Speaking from the heart, class of 2018 graduate, Elizabeth Martinez told an audience of several hundred people at the Adams County Youth Initiative (ACYI) Catalyst for Change breakfast that if it weren’t for her high school counselor and an education system that catered to her needs, she would likely be a high school dropout.
Martinez was presented the ACYI Champion Award at the annual breakfast and spoke about her role as the Technology Enabled Girl Ambassador (TEGNA). Her very bright future is in stark contrast to her first year at Westminster High School where she admits she got way off track. Martinez said the death of her father caused her to lose interest in school and give up on the things she was good at, like math.
“My dad was always a big supporter of mine and told me I was so good at math, and then he wasn’t there,” she told the group.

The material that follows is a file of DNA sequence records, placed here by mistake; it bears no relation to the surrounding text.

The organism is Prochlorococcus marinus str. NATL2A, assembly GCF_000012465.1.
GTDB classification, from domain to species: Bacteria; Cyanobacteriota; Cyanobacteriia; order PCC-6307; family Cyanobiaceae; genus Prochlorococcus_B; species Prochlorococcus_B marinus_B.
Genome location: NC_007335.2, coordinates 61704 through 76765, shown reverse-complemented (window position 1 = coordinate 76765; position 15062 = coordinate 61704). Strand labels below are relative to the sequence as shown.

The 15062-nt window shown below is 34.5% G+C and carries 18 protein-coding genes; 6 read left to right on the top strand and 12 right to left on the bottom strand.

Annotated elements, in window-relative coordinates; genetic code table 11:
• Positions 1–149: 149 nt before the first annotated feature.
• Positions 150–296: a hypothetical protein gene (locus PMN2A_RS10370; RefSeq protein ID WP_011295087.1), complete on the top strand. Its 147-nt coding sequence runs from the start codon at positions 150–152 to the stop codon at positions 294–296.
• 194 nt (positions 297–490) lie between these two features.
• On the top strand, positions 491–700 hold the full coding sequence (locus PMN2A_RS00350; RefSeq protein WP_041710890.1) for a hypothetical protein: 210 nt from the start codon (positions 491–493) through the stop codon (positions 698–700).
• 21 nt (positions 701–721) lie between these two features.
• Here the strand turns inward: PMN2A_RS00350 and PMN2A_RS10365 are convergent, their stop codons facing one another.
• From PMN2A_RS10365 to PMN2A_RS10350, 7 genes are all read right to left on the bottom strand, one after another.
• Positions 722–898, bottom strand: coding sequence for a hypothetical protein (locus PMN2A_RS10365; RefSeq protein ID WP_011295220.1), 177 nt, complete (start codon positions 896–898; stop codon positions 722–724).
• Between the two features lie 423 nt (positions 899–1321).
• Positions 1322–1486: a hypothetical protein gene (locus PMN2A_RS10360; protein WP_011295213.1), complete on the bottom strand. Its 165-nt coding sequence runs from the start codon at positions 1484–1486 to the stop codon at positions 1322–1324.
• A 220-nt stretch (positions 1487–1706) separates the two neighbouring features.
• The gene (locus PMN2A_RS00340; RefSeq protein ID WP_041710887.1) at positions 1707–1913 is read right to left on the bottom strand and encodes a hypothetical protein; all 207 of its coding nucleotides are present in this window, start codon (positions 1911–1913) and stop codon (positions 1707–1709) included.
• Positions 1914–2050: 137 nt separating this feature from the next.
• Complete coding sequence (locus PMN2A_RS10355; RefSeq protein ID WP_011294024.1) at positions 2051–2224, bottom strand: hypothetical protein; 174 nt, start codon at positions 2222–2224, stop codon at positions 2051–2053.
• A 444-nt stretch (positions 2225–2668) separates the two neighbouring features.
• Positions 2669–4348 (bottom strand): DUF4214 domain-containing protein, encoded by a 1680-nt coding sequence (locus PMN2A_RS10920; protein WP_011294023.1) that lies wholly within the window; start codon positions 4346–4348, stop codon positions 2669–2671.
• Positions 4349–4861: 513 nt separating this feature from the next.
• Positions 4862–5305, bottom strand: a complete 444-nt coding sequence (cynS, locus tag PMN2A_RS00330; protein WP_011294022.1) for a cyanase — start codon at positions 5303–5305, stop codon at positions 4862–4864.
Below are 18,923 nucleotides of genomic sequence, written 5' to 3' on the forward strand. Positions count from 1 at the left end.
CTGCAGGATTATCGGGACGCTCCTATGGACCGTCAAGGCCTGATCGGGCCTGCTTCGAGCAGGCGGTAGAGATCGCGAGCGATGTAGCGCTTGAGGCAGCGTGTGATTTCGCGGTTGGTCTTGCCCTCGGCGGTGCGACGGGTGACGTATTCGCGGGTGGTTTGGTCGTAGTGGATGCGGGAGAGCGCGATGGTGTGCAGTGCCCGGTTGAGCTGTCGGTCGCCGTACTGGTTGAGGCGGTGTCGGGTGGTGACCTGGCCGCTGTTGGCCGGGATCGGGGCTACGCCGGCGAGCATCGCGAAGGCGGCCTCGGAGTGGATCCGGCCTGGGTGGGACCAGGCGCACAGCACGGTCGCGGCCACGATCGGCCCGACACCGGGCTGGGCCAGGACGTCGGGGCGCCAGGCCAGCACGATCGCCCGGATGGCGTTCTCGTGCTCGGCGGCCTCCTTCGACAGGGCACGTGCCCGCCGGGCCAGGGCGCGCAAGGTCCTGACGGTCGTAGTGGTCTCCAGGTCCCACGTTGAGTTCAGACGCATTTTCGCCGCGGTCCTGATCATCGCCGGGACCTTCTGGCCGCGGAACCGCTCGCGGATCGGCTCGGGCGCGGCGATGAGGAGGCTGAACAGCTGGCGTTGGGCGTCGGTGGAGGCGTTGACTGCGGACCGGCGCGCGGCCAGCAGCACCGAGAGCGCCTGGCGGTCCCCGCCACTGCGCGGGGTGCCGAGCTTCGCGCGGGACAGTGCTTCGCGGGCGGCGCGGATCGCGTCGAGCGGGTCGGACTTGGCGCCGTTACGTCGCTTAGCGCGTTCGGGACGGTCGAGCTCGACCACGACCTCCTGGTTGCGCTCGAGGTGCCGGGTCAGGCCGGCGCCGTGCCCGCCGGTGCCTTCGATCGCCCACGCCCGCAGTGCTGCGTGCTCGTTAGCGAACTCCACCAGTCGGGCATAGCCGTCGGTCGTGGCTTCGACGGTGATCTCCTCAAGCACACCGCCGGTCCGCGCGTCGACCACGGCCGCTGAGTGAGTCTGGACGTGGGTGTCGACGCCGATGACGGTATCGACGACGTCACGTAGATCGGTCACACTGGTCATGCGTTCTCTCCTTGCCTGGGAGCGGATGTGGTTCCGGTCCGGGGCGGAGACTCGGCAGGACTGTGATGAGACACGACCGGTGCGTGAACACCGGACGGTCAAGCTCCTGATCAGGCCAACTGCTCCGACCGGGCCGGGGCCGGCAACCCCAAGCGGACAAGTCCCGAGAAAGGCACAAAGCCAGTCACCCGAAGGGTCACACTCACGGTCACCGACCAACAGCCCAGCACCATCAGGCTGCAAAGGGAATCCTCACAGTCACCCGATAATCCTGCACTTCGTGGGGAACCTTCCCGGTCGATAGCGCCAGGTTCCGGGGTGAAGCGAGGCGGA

Martinez thanked Counselor Victoria Rimmey of the Westminster Public Schools Future Center for helping to turn her life around. She also said the district’s Competency Based System and her time at Hidden Lake High School allowed her to accelerate her learning and make up for lost credits. After getting her schoolwork in order, Martinez returned to Westminster High School where she was able to take concurrent enrollment classes while working toward getting her diploma.
Word of Martinez’s very public shout out was shared with Rimmey who said the news, “Just made my day,” adding, “I am so happy to hear that Elizabeth is doing so well and has gone on to be such a role model for students in the district. She is a truly remarkable person, a testament to the transformative power of hard work.”
Rimmey says Martinez’s story is the reason she became a counselor, “The reason I decided to become a school counselor is to help students rise above the challenges life throws their way and to achieve their true potential, whichever path that may look like.”